Thursday, June 22, 2006

The power of staying true to your brand

"If you want to look at Sarah, she's always stayed true to herself, and stayed true to her music." - Erin Kinghorn, Director of Sales and Marketing, Nettwerk Music.

Recently, Laura Ries had a great post about how the Dixie Chicks are botching their attempted comeback. Laura says the main reason why is because the group isn't staying true to their 'hardcore' fans, and their music. In other words, the girls aren't staying true to their brand.

The quickly falling sales of their new album(controversy led to a monster debut, but sales have skidded about 40% every week since), and disappointing ticket sales for their upcoming tour, point to Ms. Ries being as right as ever. We then started talking via comments, and we both agreed that while the Dixie Chicks (and Jewel, Laura's so smart!) had gotten their music and marketing all wrong, that Sarah McLachlan is a prime example of the power of a musician staying true to their brand.

Consider that Sarah's first true mainstream hit, Possession, didn't come until her third album, Fumbling Towards Ecstacy, was released. That was in 1994, with the combined sales for her first two albums sitting at less than a million copies at the time. And Possession definitely wasn't aimed at a pop audience. The song's lyrics were inspired (or lifted) by the letters that a stalker had written Sarah over a 3-year period. The stalker then sued Sarah from jail for 'damages', but committed suicide before the trial was to start.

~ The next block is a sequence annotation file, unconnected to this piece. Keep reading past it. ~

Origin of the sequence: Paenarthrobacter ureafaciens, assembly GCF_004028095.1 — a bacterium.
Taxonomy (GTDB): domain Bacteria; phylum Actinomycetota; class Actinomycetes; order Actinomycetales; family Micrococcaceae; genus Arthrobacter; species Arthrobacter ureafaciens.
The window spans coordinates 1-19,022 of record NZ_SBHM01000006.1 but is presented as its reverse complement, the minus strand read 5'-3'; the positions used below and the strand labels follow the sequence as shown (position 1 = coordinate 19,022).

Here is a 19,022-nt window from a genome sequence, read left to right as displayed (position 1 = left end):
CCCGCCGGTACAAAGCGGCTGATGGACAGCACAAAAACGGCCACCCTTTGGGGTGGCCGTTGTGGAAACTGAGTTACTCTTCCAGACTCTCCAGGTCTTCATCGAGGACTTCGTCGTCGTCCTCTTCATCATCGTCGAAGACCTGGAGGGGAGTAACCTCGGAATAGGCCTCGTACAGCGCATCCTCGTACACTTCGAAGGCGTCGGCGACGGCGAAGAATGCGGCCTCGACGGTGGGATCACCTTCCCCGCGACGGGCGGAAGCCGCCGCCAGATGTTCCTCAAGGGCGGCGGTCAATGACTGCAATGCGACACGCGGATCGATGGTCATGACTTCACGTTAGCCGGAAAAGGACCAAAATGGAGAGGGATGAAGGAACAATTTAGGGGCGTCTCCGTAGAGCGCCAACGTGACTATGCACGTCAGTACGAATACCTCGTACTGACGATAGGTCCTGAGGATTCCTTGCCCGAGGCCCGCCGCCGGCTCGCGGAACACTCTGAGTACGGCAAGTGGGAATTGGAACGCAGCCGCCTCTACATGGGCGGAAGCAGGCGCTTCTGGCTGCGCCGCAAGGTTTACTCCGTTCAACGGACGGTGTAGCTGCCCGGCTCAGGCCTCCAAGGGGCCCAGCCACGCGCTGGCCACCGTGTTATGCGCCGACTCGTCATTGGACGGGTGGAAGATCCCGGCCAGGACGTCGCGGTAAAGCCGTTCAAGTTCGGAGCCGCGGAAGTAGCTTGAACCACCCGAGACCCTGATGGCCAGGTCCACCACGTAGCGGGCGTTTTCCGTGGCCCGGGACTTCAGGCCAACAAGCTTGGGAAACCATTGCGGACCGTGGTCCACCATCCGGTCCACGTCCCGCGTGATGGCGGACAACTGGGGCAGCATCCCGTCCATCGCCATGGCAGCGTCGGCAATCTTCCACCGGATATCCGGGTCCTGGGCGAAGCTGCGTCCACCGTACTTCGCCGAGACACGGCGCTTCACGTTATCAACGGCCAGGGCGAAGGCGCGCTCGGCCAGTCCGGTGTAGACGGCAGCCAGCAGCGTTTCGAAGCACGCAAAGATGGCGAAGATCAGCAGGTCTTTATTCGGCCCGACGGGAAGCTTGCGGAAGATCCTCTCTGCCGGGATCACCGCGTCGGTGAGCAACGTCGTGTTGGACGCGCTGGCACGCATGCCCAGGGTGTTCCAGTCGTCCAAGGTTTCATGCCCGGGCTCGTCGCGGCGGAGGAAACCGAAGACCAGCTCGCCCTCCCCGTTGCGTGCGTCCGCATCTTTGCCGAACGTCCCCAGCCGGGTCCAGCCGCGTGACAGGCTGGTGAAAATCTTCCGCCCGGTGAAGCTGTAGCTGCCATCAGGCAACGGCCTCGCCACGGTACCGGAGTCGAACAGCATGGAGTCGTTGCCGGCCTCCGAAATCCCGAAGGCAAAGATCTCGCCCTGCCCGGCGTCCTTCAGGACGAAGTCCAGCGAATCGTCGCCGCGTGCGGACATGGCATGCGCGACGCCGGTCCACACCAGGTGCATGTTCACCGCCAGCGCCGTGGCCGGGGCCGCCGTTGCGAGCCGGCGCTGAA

But by 1996 when she was working on her followup to Fumbling..., Sarah had found mainstream success, with combined sales of her first three albums now at almost 3 million copies. Instead of attempting to 'go mainstream' as some (Jewel) artists would have done, Sarah stayed true to her brand, and her fourth album, Surfacing, spawned four Top 10 hits, and has sold over 8 million copies to date.

Her latest album, Afterglow, was generally given an 'average' rating by mainstream critics, and is considered one of her weaker albums. Yet it still sold over 2 million copies. Reason? Because like all of Sarah's albums, Afterglow wasn't aimed at a mainstream audience, it was aimed at Fumblers, and fans that discovered her in the late 80s, and never left. Not many artists can have an album get a '2 out of 5 stars' rating from Rolling Stones, yet still go double platinum.

That's the power of staying true to your brand.

SPECIAL UPDATE: Part of Sarah's brand has always been to help others. Here's the simply amazing $15 video that helped over 1 million people worldwide, World on Fire.

Pic via Flickr user WanderingOne


J.D. said...

Dude, Afterglow rocked my face off!

Mack Collier said...

'Weaker' is a relative term. The 'mainstream' critics weren't that impressed with it, but it still went double platinum because she stayed true to her fans, and they loved it. Afterglow didn't have the mainstream appeal that Surfacing and Mirrorball had, but it still sold well because her core fans bought it.